IBM has made more than a dozen acquisitions over the past decade to enhance its cloud infrastructure and services. Cloud services made up 20% of 2Q 2017 revenues of $19.3 billion. Blockchain applications, a key platform of IBM's enterprise cloud solutions, could start generating revenues in 2018/2019. Worldwide, 2016 enterprise application blockchain revenues were estimated to be $2.5 billion. McKinsey estimates full commercial deployment by 2020 but since its January report several startups have announced supply chain and other enterprise blockchain solutions testing live at client sites.

Over seven enterprise sectors including B2B payments and trade finance, McKinsey estimated a blockchain revenue impact of between $80-$100 billion. The smart ledger, which was developed to process bitcoin trades, has the potential to significantly change business processes and economics. In trade finance, for example, where IBM-led banking consortiums are taking the lead, the blockchain collapses the huge mounds of paper across many trade partners and trade intermediaries into one smart contract.

A number of consortiums formed by IBM are working on transitioning trade finance to the blockchain. More than a dozen major banks are members, including Deutsche Bank, HSBC, Rabobank, Société Générale, CommerzBank, and UBS Group to name a few. Ninety-one percent of banks will be investing in the blockchain in 2018 and 14% of financial institutions will have blockchain applications in commercial production, according to IBM. McKinsey estimates 65% of banks will have blockchains under development within three years.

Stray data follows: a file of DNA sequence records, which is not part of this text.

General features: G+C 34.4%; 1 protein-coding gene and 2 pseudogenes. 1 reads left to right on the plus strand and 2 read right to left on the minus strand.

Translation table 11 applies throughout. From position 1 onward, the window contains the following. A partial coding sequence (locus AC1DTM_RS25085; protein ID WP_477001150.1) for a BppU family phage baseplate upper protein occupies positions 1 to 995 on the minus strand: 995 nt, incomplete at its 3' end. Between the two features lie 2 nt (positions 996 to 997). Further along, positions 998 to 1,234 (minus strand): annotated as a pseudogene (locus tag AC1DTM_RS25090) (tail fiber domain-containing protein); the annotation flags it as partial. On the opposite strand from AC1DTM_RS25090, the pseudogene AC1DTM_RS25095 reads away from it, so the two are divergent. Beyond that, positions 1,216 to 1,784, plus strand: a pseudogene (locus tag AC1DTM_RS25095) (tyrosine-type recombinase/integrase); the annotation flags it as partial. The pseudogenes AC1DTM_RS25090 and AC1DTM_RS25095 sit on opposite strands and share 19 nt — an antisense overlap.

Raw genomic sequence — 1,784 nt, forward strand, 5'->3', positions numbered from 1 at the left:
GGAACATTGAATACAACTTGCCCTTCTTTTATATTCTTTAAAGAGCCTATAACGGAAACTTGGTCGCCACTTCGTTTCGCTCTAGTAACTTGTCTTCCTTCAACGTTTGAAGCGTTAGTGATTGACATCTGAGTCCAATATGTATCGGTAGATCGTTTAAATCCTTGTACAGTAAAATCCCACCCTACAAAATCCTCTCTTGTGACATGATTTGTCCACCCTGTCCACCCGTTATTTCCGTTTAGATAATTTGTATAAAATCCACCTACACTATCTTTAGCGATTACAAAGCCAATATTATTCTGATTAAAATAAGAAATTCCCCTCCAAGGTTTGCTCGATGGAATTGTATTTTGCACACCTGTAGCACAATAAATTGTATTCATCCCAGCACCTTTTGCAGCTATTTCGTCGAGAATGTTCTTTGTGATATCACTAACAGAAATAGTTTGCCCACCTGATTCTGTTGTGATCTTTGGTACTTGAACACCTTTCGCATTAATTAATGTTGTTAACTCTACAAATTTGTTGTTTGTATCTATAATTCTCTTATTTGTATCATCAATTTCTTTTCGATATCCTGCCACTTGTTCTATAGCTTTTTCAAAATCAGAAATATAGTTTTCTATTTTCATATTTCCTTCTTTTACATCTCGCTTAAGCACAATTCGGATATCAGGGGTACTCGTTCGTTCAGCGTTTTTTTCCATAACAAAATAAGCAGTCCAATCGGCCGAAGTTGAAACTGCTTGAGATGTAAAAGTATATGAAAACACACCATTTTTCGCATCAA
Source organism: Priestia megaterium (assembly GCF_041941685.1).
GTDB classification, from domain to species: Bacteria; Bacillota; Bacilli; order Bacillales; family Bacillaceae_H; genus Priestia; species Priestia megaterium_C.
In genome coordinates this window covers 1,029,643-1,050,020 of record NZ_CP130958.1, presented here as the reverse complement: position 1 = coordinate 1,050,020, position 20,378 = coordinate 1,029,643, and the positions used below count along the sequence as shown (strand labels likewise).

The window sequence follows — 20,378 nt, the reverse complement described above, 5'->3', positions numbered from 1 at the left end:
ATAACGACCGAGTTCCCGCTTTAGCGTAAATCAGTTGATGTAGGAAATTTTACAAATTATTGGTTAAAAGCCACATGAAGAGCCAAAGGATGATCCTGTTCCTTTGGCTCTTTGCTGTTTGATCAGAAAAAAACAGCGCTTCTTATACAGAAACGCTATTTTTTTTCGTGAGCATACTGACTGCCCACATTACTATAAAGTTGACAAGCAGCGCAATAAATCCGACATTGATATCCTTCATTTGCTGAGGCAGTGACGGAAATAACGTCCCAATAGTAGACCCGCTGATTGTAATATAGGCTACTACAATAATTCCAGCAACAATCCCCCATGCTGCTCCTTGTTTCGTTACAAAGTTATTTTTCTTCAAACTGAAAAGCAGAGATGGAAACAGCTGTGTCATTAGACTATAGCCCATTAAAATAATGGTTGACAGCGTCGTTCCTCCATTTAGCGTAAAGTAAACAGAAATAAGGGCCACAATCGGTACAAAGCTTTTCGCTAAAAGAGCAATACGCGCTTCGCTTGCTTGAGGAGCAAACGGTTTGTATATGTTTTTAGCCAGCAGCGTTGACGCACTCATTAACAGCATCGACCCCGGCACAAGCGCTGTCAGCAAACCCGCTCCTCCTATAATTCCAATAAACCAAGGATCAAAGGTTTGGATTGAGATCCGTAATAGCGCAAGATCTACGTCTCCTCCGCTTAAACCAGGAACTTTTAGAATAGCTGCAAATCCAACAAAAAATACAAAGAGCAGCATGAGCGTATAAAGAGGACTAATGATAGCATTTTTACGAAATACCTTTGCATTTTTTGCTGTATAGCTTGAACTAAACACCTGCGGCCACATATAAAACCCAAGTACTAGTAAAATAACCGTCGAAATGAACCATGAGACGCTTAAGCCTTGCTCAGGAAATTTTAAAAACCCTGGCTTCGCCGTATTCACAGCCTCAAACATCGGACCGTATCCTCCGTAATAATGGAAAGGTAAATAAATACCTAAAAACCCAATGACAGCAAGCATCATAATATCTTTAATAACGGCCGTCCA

IBM is considered the leader in enterprise solutions on the blockchain among 43% of companies considering deploying blockchain solutions, according to a Juniper Research study of 400 executives, followed by Microsoft (MSFT) (20%) and Accenture. IBM has prototype projects running across a number of verticals, including banking (trade finance, lending, clearance and settlement), food, and music. Initiatives in other verticals will no doubt link up with the blockchain. In October, IBM announced an insurance platform on the IBM cloud in which it will integrate its cognitive computing, data analytics and blockchain technology.

Hardware Moves to an Open Architecture

IBM's hardware business is also being realigned to support enterprise business over the cloud and blockchain. The x86 server and microprocessor businesses were divested in 2014. The Power8 systems behind its big data and cloud businesses use an open source architecture. The blockchain solutions IBM is developing run on the Linux-based Hyperledger. Mainframe technology has undergone a significant upgrade for the blockchain, which IBM puts on par with the reinvention of IT architecture by Linux. According to CEO Ginny Rometty, the "breakthrough" z14 mainframe technology is "…capable of encrypting all data associated with any application, service or database all of the time and with no application change and no performance impact."

This is a critical advancement in supporting applications on the blockchain, on which a distributed ledger system encrypts transaction data related to an asset in real time at nodes, or blocks, while linking each tamper-proof transaction to the next in the chain. Only a consensus among each permission party can alter the contract, making it harder for cyber-piracy and other types of fraud to be perpetrated.